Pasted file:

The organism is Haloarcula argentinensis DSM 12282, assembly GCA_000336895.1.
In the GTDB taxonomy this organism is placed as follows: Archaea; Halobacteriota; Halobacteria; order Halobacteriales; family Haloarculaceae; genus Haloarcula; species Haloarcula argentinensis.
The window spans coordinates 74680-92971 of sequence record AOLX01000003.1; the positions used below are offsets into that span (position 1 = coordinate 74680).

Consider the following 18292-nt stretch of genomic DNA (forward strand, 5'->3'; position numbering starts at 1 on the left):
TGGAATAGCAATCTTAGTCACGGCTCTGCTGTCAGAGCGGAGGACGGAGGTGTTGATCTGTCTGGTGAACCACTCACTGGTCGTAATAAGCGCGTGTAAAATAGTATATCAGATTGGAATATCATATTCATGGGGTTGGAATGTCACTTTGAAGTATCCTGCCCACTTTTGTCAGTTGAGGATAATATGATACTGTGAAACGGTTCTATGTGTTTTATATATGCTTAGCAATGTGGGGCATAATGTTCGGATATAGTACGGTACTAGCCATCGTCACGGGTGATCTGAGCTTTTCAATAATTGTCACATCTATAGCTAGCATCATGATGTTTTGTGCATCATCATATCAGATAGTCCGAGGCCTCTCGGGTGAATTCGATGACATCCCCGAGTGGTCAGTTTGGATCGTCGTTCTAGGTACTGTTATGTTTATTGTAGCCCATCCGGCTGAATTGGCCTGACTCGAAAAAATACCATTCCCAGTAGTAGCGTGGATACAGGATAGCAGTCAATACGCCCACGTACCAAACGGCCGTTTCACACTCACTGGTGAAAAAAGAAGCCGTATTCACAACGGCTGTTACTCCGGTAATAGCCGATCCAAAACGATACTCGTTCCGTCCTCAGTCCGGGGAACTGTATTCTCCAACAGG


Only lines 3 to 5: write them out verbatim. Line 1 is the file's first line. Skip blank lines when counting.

The window spans coordinates 74680-92971 of sequence record AOLX01000003.1; the positions used below are offsets into that span (position 1 = coordinate 74680).

Consider the following 18292-nt stretch of genomic DNA (forward strand, 5'->3'; position numbering starts at 1 on the left):
TGGAATAGCAATCTTAGTCACGGCTCTGCTGTCAGAGCGGAGGACGGAGGTGTTGATCTGTCTGGTGAACCACTCACTGGTCGTAATAAGCGCGTGTAAAATAGTATATCAGATTGGAATATCATATTCATGGGGTTGGAATGTCACTTTGAAGTATCCTGCCCACTTTTGTCAGTTGAGGATAATATGATACTGTGAAACGGTTCTATGTGTTTTATATATGCTTAGCAATGTGGGGCATAATGTTCGGATATAGTACGGTACTAGCCATCGTCACGGGTGATCTGAGCTTTTCAATAATTGTCACATCTATAGCTAGCATCATGATGTTTTGTGCATCATCATATCAGATAGTCCGAGGCCTCTCGGGTGAATTCGATGACATCCCCGAGTGGTCAGTTTGGATCGTCGTTCTAGGTACTGTTATGTTTATTGTAGCCCATCCGGCTGAATTGGCCTGACTCGAAAAAATACCATTCCCAGTAGTAGCGTGGATACAGGATAGCAGTCAATACGCCCACGTACCAAACGGCCGTTTCACACTCACTGGTGAAAAAAGAAGCCGTATTCACAACGGCTGTTACTCCGGTAATAGCCGATCCAAAACGATACTCGTTCCGTCCTCAGTCCGGGGAACTGTATTCTCCAACAGG